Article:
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Problem is, the U.S. has a bad habit of thinking that if every country could be like ours, with a central government, a citizenship loyal to that government and national pride, all cultural and socioeconomic issues can be conquered. In this case, though, we aren’t fighting a country; we’re not at war with Afghanistan. We’re fighting religious extremists and a nebulous, shadowy terrorist organization which spans innumerable countries, with members who easily slip in and out of border areas. There is no frontline. And yet there is.

On Meet The Press last Sunday, when asked how we “win” in Afghanistan, Senator John McCain actually talked about “breaking” al Qaeda’s will. The entire interview is worth watching:

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Spoken like a true American soldier! We win! You lose! But oh, what a fool McCain is. His backward, nationalistic thinking has no place in 21st century warfare. McCain thinks if we can just “break” the will of al Qaeda by continuing to bomb and kill, he’d better study the history of that region. These are tough, resilient people who can wait us out. And they don’t care — perhaps that’s our biggest problem. Their will won’t be broken because Sen. McCain wants it to be.

Still, we do need to work Afghanistan from the inside out. And Pakistan must continue to step up and fight the Taliban meaningfully, making some fundamental decisions about where their allegiances lie. They must acknowledge their odd love/hate relationship with the Taliban and turn it into more of a “get your clothes and leave my house” relationship.

In other words, this war cannot — and will not — end until the Afghan people and the people of Pakistan decide they don’t want to be terrorized or bullied any longer. Pakistan needs to wake up and realize that India isn’t their biggest problem.

The President says we will start withdrawing troops in 18 months. I think that’s wishful thinking, but I’m glad to have a president who can speak to the nation like adults, leaving rah-rah rhetoric at the door. Having an exit strategy is not going to help Al Qaeda, as the former vice president gleefully claims (I think he’d love another attack on U.S. soil just to say, “I told you so”), but will force the Afghans to take back control of their country.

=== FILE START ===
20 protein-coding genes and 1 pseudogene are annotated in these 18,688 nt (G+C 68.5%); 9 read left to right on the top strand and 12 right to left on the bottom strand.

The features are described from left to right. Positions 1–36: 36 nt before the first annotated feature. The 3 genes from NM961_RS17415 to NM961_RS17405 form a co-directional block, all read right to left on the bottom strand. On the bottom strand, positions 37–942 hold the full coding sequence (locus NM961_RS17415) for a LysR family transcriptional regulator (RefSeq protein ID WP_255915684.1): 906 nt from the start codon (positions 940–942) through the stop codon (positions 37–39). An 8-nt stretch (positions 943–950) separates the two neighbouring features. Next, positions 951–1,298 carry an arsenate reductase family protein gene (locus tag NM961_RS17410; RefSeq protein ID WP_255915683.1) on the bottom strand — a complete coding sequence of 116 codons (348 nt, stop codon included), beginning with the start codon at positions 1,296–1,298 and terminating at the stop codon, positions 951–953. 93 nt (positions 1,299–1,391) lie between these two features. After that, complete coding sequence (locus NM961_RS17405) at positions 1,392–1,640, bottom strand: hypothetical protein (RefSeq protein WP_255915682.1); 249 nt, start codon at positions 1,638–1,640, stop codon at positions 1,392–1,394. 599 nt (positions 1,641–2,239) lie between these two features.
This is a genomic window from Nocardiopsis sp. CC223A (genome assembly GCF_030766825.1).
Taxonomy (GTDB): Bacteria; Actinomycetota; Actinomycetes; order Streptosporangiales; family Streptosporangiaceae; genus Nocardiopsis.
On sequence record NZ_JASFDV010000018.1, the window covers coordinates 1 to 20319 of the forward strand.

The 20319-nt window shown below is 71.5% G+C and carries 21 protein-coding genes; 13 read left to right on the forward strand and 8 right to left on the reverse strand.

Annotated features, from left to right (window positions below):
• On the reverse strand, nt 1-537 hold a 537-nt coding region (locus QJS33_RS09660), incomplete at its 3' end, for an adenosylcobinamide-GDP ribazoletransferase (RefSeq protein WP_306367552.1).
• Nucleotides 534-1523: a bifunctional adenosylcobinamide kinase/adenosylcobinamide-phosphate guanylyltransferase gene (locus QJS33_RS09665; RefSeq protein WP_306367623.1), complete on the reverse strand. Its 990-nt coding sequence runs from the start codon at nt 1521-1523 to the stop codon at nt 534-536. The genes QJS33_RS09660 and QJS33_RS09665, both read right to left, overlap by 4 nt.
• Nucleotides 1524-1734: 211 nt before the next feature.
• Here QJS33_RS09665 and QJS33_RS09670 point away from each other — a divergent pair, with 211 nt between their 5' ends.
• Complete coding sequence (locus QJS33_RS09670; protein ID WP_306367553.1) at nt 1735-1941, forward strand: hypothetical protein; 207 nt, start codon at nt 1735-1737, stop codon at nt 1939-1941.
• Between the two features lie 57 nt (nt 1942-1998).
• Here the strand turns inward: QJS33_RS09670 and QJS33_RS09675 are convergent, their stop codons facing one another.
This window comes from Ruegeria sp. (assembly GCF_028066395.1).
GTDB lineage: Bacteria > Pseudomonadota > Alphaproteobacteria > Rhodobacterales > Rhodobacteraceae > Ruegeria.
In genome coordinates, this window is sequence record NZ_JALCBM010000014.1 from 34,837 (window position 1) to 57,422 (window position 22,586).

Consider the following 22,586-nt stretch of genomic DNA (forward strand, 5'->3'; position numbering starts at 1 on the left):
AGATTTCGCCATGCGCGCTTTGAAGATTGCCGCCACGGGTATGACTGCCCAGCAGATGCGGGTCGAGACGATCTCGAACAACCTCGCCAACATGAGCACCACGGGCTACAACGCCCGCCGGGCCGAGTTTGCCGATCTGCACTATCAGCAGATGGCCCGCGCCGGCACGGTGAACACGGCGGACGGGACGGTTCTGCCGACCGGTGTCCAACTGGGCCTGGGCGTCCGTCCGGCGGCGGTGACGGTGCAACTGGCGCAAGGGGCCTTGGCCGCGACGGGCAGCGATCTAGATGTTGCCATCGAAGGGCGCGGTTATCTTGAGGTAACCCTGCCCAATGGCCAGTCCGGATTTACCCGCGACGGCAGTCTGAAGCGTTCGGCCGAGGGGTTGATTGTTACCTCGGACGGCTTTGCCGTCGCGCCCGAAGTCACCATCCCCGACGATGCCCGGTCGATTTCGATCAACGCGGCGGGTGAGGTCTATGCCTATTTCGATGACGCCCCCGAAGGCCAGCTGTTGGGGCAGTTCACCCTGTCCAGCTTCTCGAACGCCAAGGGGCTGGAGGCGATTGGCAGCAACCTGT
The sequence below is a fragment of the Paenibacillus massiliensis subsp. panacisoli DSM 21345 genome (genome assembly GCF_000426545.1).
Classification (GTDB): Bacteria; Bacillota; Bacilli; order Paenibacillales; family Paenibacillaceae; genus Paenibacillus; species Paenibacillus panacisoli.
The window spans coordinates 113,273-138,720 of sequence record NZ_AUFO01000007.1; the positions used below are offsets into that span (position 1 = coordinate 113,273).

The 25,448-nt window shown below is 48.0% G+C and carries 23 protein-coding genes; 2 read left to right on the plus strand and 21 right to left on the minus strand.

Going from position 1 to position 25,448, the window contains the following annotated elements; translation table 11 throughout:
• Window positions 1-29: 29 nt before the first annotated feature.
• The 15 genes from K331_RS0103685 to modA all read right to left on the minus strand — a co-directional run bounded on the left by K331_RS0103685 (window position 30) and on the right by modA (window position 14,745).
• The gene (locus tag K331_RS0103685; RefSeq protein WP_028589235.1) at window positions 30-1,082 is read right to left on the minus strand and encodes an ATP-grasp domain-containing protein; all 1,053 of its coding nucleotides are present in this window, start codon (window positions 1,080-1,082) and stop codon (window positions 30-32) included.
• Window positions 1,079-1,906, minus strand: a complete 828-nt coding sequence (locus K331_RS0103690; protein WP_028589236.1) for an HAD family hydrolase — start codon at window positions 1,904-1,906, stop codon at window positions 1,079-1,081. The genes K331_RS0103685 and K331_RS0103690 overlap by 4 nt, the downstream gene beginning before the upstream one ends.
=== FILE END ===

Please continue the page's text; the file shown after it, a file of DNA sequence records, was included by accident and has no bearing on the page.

And I’m grateful the Obama Administration spent more than two days figuring out the best war plan. I have a brother and a nephew who will be off to Afghanistan soon. My brother will command over 400 men and women and I want them to come home in one piece. My nephew will be deployed after studying at the Defense Language Institute Foreign Language Center, at which point he’ll be some kind of linguistic interpreter (he’s clearly much smarter than his aunt). Knowing there is some kind of an end date, knowing that our troops will not be deployed over and over again for all eternity, gives me comfort. Knowing have a president who understands we cannot have open-ended war also gives me great comfort.

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If you’re interested in helping the children and citizens of Afghanistan, by the way, my friend Dina Azim and her family have created an organization called Hope of Mother to provide opportunities for Afghan people of all ages and ability to participate in the development of their nation, to give them the chance to build their homes by showing them how to do it instead of doing it for them. Check it out, and give if you can.

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Elizabeth Burke, a New York-based actor, has been involved in politics since her first campaign at age 16. Burke’s Law does not necessarily represent the views of The Clyde Fitch Report.